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Vacations are essential to allow employees to “unplug” and recharge their batteries. Managing them, however, can be a real headache for anyone who does not have a good grasp of what is involved. The information outlined below tells you everything you need to know about your rights and obligations in this regard as an employer.
Vacation entitlements are acquired over a period of 12 consecutive months, known as the reference year. Unless you decide otherwise, the reference year extends from May 1 to April 30. The length of each employee’s vacation depends on the period of his/her uninterrupted service at the end of the reference year.
The vacation indemnity is a percentage of the pay earned during the reference year. This percentage varies according to each employee’s length of uninterrupted service, in the same way as the length of his/her vacation time off.
Note: If one of your employees has been off work due to illness or maternity/paternity leave, the calculation is more complicated. Call us to find out how to proceed or use the CNESST’s vacation indemnity calculation tool.
|Number of years of uninterrupted service|
Length of vacation
These are continuous weeks and can be split only at the employee’s request.
|Less than 1 year||1 day per full month of uninterrupted service without exceeding 2 weeks||4%|
|1 year to less than 5 years2||2 weeks1||4%|
|5 years and over2||3 weeks||6%|
1 An employee who is entitled to two weeks of vacation has the right to take a third week without pay. You cannot deny such a request. You can, however, refuse to allow this third week to be taken after the first two.
2 Starting January 1, 2019, employees with three or more years of uninterrupted service will be entitled to three weeks of vacation and a 6% indemnity.
According to the Act respecting Labour Standards, the vacation indemnity is made in a single payment when the vacation is taken. The indemnity is paid when the employee actually goes on vacation leave. The Act does not allow employees to receive pay in lieu of vacation.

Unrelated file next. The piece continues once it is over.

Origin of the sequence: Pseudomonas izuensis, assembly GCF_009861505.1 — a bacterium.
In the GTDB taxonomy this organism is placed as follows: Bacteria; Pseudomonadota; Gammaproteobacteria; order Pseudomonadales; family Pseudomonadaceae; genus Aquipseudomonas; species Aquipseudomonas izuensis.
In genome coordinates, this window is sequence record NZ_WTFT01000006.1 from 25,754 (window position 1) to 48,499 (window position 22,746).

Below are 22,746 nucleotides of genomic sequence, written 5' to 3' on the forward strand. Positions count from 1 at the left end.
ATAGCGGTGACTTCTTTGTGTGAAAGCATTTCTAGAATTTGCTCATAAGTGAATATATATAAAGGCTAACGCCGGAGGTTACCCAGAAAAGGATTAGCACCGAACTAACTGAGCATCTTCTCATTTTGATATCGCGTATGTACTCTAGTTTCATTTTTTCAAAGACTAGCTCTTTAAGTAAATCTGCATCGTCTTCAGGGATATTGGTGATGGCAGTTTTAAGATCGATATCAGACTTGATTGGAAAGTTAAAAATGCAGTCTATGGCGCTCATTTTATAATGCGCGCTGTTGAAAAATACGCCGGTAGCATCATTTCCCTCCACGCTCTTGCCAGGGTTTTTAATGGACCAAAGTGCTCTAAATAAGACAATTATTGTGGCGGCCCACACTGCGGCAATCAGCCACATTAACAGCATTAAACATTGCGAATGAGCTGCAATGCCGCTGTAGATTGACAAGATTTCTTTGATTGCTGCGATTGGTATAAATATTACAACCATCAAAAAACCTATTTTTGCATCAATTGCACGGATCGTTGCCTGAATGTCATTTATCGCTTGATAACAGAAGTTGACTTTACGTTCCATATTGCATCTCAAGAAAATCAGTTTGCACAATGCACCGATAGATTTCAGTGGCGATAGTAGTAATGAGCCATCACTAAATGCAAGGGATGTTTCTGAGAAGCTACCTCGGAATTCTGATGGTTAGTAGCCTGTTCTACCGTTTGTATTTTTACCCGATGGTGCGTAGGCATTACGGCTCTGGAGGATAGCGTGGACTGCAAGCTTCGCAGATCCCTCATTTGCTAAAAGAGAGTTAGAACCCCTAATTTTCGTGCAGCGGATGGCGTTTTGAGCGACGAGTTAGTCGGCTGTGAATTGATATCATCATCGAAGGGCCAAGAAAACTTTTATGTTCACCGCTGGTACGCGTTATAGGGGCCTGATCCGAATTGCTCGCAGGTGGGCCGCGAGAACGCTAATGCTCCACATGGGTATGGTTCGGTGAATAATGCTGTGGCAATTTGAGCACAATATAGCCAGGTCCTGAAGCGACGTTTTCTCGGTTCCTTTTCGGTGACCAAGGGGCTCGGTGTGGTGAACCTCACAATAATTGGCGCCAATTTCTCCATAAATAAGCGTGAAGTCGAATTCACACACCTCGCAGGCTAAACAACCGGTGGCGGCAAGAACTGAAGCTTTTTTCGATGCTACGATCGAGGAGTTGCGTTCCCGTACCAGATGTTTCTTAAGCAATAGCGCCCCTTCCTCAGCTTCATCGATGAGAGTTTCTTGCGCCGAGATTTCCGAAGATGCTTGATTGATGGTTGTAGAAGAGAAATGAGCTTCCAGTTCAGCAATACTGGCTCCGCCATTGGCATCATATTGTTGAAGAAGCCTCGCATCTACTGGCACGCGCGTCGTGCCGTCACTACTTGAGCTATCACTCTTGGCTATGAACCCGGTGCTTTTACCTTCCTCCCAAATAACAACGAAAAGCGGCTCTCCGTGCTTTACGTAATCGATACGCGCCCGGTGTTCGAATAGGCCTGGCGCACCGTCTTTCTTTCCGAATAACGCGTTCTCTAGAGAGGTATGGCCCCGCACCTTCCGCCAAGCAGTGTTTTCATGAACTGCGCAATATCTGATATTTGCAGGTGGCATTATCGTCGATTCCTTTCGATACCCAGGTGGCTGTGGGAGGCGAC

There is an exception for seasonal workers, who are entitled to receive their vacation indemnity directly with each pay.
Part-time employees are entitled to vacations of the same length as full-time staff. For example, an employee who works two days a week and is entitled to two weeks of vacation has the right to be absent from work for two continuous weeks and not just four vacation days.
As the employer, you have the authority to establish your employees’ vacation dates. You are required to let your employees know these dates at least four weeks in advance. Only in very specific situations does the Act allow for deferral of vacations to another year. It is your responsibility to ensure that your staff take their vacations.
If you let your employees choose their dates, keep in mind that the Act respecting Labour Standards does not specify any rules for determining the priority order. However, the collective agreement or your internal policies might make such a provision – for instance, based on seniority.
A tip from the HR professionals: Provide your company with a policy regarding vacation time off. This will let your employees know what they are entitled to and how to request their vacations. You can contact CFIB or download our template.